Walking across the Tundra

What a dedicated, hardworking and diligent student would be doing, is writing notes and paying attention to the word vomit coming from a Business Communications professor. I can tell you (if you haven’t already guessed) I’m not that student, at least not right now. Instead I’m reflecting upon my summer and attempting to write down the experiences I had. As my professor began his lecture on Social Organization, his words faded and I drifted back to the beginning of my 2011 summer in Bristol bay, Alaska.

Photo By: Camille Egdorf













As I walked across the asphault towards the Dillingham airport terminal I took a deep breath and couldn’t help but notice how good it felt to be back for another summer. Spring hadn’t sprung yet so everything was a brown and dreary color with low clouds threatening to spit rain on the bay. My mother and I were greeted by two of Dillingham’s best young bucks who offered to give us a ride to Aleknagik (a small native village about 20 miles from Dilly). Bubba and Chad have been my close friends for several years and always manage to find “fun”. As we were loading up the truck, I was tapped on the shoulder. I turned around to see Kevin Layland, a kid I have been friends with my entire life. It had been a couple years since I had seen him and was surprised to see that he had the makings of a small beard and was wearing Carhartts that would make a hobo fit for candle lit dinner. We all stood around and visited for several minutes and then decided to head for the lake. I couldn’t have thought of a better “welcome back” then to have some of my closest friends meet me at the airport.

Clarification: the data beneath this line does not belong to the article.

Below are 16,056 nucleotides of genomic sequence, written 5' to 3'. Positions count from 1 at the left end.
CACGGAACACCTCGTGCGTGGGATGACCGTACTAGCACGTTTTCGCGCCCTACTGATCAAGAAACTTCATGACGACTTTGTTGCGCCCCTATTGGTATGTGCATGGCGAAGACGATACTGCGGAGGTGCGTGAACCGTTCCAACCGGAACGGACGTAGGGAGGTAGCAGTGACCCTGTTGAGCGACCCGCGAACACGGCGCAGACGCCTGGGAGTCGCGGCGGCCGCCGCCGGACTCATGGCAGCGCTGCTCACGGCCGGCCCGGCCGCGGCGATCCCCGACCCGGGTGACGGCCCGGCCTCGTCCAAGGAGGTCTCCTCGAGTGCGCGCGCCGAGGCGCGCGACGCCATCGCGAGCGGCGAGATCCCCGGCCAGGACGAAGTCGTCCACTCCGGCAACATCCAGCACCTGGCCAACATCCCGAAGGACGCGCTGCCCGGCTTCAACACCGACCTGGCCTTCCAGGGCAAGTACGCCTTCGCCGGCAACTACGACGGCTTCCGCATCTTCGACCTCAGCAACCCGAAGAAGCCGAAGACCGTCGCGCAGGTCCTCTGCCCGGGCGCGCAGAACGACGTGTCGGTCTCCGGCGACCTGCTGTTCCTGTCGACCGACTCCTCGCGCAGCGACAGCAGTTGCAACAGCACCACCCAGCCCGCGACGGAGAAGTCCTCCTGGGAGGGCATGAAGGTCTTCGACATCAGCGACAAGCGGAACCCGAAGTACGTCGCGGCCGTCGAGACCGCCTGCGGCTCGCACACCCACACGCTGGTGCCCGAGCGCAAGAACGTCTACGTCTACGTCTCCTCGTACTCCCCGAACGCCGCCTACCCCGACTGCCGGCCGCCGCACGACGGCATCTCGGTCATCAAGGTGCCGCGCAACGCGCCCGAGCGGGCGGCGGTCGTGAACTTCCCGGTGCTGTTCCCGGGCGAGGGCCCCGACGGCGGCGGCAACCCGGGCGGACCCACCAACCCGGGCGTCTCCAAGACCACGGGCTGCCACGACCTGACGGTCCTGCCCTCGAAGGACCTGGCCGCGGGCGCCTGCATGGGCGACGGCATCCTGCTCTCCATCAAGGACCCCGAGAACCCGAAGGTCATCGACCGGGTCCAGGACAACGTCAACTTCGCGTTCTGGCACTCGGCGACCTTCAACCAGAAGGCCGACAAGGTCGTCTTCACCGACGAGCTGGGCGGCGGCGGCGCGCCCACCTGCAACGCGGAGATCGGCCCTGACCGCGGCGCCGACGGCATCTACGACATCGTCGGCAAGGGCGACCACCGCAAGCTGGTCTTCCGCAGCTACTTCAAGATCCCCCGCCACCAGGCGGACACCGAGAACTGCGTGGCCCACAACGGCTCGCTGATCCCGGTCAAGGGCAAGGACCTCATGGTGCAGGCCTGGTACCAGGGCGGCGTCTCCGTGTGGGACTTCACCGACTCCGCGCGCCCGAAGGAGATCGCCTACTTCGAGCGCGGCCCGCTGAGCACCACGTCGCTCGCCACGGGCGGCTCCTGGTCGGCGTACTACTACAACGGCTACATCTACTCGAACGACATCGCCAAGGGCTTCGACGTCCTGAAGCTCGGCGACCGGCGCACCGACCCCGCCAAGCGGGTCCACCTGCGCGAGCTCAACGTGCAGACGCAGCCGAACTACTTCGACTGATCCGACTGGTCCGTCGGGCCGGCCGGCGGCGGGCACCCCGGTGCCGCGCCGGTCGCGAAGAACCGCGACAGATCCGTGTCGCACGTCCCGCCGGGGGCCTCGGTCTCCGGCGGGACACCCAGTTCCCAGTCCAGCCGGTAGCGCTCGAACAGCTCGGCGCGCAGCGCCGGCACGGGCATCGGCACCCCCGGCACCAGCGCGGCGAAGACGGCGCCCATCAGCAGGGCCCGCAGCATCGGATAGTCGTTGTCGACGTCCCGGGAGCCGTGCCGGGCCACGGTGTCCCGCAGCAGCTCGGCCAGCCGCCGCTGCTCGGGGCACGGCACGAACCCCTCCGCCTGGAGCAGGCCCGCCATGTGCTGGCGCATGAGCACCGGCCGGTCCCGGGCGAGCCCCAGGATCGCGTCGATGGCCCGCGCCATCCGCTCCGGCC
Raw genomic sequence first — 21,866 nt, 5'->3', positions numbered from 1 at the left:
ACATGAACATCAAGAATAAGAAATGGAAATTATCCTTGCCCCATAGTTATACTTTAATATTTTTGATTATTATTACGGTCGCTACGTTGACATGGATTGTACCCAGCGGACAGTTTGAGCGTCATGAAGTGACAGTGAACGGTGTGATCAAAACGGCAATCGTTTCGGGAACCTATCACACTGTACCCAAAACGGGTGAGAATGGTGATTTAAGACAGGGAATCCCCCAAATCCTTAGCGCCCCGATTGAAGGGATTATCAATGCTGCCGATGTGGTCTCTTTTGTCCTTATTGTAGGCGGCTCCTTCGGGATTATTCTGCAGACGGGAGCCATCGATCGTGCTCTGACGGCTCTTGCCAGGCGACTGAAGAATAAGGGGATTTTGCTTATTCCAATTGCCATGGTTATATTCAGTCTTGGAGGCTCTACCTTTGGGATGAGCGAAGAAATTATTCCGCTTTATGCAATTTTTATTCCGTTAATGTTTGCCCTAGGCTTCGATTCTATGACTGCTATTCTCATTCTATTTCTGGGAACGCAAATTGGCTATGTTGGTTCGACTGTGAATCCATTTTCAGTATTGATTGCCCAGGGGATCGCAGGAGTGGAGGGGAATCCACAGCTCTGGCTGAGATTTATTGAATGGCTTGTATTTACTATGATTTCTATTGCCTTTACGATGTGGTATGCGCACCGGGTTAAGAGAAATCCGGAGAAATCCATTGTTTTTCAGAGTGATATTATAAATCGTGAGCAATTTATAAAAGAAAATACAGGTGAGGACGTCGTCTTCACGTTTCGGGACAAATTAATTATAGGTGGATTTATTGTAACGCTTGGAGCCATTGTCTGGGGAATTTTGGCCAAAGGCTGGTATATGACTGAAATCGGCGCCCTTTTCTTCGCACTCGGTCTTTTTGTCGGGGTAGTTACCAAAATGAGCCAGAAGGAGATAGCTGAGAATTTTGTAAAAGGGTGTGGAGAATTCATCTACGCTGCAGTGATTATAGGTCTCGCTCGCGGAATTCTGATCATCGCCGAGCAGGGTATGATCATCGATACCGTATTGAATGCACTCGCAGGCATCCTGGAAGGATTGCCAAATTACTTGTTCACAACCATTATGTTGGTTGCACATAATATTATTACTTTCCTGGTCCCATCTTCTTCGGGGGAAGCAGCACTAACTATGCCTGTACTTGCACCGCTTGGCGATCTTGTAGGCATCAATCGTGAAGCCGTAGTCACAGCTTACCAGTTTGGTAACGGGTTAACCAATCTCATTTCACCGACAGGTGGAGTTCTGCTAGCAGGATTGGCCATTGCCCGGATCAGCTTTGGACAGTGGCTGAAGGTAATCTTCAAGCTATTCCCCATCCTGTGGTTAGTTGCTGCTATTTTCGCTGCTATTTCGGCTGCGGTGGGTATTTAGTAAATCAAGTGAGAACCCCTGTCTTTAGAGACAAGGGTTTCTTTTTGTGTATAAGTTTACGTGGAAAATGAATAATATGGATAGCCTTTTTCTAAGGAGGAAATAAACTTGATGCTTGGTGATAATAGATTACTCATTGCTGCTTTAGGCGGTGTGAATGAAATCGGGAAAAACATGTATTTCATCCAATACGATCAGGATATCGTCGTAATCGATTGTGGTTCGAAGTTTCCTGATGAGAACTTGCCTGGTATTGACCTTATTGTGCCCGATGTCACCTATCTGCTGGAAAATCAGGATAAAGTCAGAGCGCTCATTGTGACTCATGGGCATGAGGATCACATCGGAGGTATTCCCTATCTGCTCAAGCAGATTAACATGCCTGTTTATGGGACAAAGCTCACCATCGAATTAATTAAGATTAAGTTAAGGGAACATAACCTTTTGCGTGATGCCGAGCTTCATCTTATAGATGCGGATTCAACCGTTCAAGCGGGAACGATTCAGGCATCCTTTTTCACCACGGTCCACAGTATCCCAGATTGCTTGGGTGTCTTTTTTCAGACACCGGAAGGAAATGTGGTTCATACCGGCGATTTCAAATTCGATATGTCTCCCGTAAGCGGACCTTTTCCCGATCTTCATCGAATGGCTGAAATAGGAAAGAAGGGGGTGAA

The next few days were spent getting the cabin cleaned up and livable. Bubba and Chad stopped by late one evening for a visit. Bubba is a pilot and his dad had left his small supercub on the North shore of the lake and had asked Bubba to fly it to Dillingham for him. I knew what plane he was talking about, it happened to be the red cub sitting by the airstrip that looked as though it had been through hell and back. All the instruments on the inside were nearly torn out, had “Fuck” very faintly painted on the side and seats that looked as though mice had made little homes inside them. Not so sure I would want to fly around in that thing. But Bubba was determined. We all stood to the side as we watched Bubba try to start the little cub. Nothing happened. Then he jumped out and motioned for Chad to come over. I waltzed over too because I knew that, whatever would happen, would be good and I didn’t want to miss it.












“Chad, I need you to sit in the plane and hold the break and throttle,” instructs Bubba. “Why?” asks Chad. “I have to prop start this son of a bitch.” (Prop starting means someone must manually turn the prop in order for it to fire and start. All the while avoiding the prop).

“Oh, shit” was written all over Chad’s face as Bubba went to the front of the plane and grabbed the prop blade.